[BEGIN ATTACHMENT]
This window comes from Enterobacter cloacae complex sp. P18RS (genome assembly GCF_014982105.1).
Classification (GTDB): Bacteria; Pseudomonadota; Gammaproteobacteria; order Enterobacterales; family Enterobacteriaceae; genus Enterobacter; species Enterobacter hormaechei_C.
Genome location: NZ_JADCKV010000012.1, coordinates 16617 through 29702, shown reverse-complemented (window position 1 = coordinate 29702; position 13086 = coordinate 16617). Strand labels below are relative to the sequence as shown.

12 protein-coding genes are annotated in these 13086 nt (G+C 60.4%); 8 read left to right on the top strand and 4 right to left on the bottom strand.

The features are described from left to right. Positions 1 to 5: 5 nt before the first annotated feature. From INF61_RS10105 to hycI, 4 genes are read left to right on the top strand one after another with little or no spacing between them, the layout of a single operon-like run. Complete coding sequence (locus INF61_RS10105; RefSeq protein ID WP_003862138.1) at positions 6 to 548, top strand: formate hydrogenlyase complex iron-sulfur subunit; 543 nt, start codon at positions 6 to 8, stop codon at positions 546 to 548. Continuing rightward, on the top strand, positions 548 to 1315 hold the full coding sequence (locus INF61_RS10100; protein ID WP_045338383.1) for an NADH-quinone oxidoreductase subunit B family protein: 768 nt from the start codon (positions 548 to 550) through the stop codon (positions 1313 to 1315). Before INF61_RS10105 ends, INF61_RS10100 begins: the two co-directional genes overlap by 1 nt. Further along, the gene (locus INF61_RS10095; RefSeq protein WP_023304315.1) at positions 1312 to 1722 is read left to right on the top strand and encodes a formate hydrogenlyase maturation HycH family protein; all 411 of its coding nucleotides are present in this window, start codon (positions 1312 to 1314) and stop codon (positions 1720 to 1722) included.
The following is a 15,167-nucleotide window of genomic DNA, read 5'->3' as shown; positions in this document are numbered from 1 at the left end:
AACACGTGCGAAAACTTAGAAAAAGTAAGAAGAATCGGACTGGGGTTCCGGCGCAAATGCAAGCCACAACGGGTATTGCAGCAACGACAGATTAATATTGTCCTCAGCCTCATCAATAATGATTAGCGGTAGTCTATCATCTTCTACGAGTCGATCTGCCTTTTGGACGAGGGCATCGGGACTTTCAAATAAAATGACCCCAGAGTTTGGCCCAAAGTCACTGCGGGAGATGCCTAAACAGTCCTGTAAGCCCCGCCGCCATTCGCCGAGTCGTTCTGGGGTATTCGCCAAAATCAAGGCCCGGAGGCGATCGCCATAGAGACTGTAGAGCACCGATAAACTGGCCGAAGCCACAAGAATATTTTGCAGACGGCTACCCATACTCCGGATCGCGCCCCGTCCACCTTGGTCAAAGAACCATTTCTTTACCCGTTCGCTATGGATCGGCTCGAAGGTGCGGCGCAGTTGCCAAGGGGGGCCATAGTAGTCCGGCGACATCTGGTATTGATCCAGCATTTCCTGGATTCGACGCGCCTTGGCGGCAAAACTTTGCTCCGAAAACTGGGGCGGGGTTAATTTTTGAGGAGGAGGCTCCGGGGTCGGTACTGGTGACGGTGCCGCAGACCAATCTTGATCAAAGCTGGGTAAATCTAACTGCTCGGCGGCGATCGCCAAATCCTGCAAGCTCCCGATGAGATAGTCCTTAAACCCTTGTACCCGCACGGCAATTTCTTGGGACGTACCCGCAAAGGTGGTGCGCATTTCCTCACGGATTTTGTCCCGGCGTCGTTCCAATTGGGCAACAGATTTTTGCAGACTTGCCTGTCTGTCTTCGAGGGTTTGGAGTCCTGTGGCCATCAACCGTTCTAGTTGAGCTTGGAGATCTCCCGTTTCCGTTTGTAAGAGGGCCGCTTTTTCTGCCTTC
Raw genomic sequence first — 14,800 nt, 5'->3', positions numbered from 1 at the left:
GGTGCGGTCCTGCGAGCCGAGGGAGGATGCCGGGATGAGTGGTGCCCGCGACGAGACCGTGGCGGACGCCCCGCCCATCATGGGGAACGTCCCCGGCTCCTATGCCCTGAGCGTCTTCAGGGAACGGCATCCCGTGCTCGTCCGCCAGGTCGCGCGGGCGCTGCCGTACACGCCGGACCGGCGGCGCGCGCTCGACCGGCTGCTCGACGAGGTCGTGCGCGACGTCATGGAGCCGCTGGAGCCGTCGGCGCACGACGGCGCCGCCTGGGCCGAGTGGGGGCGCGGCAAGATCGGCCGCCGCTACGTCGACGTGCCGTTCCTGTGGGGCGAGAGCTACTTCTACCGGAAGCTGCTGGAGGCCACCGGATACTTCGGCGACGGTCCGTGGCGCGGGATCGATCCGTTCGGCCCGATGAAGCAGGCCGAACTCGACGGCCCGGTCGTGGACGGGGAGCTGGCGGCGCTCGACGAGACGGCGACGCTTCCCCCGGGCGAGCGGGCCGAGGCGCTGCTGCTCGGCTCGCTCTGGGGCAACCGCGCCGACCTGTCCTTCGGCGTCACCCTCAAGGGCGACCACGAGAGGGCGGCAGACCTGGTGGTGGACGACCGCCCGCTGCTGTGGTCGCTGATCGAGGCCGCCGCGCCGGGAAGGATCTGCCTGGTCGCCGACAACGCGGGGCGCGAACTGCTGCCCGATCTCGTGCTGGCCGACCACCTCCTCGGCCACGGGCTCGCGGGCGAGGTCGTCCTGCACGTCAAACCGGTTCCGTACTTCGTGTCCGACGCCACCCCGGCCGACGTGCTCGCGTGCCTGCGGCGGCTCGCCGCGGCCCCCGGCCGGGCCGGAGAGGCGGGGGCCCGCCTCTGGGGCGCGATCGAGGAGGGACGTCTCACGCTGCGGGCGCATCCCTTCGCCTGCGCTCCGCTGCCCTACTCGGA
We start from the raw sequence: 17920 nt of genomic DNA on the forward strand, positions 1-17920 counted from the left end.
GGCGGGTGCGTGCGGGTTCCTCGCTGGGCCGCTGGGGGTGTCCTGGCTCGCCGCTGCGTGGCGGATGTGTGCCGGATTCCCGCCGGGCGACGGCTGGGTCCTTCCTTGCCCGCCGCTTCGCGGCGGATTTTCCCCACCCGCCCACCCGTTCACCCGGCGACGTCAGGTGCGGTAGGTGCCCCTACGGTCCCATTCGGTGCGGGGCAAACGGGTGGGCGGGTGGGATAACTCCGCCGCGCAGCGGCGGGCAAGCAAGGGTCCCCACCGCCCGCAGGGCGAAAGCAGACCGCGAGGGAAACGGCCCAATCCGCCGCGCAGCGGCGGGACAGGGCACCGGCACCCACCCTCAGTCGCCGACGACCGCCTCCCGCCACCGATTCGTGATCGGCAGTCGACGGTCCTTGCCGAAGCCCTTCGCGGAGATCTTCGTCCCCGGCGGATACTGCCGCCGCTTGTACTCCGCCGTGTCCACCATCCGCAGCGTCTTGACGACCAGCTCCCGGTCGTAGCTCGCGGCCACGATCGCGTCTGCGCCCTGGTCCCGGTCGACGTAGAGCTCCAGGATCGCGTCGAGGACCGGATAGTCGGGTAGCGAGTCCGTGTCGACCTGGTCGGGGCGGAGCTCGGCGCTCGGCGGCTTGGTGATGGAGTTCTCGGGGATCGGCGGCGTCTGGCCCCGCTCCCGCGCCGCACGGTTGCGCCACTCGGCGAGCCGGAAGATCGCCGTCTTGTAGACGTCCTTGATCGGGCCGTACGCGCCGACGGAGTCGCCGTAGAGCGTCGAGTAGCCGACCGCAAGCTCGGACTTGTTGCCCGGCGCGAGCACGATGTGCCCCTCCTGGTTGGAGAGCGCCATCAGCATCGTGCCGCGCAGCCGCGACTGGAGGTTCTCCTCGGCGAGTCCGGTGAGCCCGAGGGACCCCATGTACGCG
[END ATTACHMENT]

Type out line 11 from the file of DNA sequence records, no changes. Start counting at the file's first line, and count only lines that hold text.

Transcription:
GGCGGGTGCGTGCGGGTTCCTCGCTGGGCCGCTGGGGGTGTCCTGGCTCGCCGCTGCGTGGCGGATGTGTGCCGGATTCCCGCCGGGCGACGGCTGGGTCCTTCCTTGCCCGCCGCTTCGCGGCGGATTTTCCCCACCCGCCCACCCGTTCACCCGGCGACGTCAGGTGCGGTAGGTGCCCCTACGGTCCCATTCGGTGCGGGGCAAACGGGTGGGCGGGTGGGATAACTCCGCCGCGCAGCGGCGGGCAAGCAAGGGTCCCCACCGCCCGCAGGGCGAAAGCAGACCGCGAGGGAAACGGCCCAATCCGCCGCGCAGCGGCGGGACAGGGCACCGGCACCCACCCTCAGTCGCCGACGACCGCCTCCCGCCACCGATTCGTGATCGGCAGTCGACGGTCCTTGCCGAAGCCCTTCGCGGAGATCTTCGTCCCCGGCGGATACTGCCGCCGCTTGTACTCCGCCGTGTCCACCATCCGCAGCGTCTTGACGACCAGCTCCCGGTCGTAGCTCGCGGCCACGATCGCGTCTGCGCCCTGGTCCCGGTCGACGTAGAGCTCCAGGATCGCGTCGAGGACCGGATAGTCGGGTAGCGAGTCCGTGTCGACCTGGTCGGGGCGGAGCTCGGCGCTCGGCGGCTTGGTGATGGAGTTCTCGGGGATCGGCGGCGTCTGGCCCCGCTCCCGCGCCGCACGGTTGCGCCACTCGGCGAGCCGGAAGATCGCCGTCTTGTAGACGTCCTTGATCGGGCCGTACGCGCCGACGGAGTCGCCGTAGAGCGTCGAGTAGCCGACCGCAAGCTCGGACTTGTTGCCCGGCGCGAGCACGATGTGCCCCTCCTGGTTGGAGAGCGCCATCAGCATCGTGCCGCGCAGCCGCGACTGGAGGTTCTCCTCGGCGAGTCCGGTGAGCCCGAGGGACCCCATGTACGCG